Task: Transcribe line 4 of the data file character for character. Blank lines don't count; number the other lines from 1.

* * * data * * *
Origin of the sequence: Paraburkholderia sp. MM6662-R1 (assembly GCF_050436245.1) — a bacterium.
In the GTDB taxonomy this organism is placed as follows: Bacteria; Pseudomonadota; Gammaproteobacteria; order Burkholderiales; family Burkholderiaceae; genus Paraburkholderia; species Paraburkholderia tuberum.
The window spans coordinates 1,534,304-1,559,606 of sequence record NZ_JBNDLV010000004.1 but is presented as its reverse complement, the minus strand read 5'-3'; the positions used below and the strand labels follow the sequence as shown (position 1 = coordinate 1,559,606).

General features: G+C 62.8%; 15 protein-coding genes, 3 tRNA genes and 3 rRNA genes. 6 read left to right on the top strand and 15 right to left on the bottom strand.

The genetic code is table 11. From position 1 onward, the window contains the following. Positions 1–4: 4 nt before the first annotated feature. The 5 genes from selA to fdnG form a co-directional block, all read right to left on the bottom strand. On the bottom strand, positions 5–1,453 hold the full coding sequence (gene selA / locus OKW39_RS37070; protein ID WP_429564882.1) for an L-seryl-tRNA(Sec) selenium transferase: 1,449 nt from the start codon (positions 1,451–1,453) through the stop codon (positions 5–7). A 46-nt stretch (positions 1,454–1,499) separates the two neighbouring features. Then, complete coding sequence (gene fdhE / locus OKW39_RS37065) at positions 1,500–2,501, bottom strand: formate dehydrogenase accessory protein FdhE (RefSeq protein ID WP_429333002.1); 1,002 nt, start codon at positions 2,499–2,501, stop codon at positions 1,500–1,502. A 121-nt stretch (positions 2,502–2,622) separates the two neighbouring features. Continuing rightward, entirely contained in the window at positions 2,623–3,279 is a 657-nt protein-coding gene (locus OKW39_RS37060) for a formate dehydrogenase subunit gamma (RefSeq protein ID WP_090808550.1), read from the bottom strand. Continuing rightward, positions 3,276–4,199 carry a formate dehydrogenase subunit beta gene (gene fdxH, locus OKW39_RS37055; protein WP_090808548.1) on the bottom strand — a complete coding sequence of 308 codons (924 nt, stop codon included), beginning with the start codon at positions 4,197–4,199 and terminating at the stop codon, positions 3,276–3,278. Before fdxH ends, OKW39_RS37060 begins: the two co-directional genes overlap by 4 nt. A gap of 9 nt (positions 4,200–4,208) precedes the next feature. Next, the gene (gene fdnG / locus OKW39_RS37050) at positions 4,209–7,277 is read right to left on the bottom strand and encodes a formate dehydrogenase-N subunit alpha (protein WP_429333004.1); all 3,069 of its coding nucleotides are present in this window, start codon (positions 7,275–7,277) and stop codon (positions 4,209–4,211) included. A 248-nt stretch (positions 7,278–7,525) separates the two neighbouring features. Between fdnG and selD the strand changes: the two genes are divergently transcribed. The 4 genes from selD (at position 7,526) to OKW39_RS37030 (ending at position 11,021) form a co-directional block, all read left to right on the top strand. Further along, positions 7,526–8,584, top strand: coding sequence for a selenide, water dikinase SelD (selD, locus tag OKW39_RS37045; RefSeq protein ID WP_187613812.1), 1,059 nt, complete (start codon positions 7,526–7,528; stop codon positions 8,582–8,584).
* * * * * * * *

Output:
General features: G+C 62.8%; 15 protein-coding genes, 3 tRNA genes and 3 rRNA genes. 6 read left to right on the top strand and 15 right to left on the bottom strand.